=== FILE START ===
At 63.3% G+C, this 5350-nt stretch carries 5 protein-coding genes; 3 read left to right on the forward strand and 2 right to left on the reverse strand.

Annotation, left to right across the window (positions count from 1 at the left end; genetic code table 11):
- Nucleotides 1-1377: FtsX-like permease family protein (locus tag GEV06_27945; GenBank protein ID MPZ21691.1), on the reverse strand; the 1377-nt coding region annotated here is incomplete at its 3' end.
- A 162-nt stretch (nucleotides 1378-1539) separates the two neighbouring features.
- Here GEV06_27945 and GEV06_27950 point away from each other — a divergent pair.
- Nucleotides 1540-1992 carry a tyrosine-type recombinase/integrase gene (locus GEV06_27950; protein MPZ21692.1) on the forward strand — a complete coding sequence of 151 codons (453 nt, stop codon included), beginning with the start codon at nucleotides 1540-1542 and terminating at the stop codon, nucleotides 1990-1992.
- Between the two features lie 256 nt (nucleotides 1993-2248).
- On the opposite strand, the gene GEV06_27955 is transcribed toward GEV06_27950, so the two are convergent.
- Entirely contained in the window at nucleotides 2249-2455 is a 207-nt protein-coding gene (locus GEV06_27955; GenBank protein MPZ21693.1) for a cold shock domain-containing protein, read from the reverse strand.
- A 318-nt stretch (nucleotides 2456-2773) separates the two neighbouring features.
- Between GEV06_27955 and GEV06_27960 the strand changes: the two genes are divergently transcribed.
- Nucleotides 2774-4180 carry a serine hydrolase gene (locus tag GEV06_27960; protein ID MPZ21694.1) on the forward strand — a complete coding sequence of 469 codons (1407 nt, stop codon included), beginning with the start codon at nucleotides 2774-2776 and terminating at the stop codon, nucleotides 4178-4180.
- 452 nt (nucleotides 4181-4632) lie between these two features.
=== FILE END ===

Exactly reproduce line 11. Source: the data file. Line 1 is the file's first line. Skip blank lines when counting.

- Between GEV06_27955 and GEV06_27960 the strand changes: the two genes are divergently transcribed.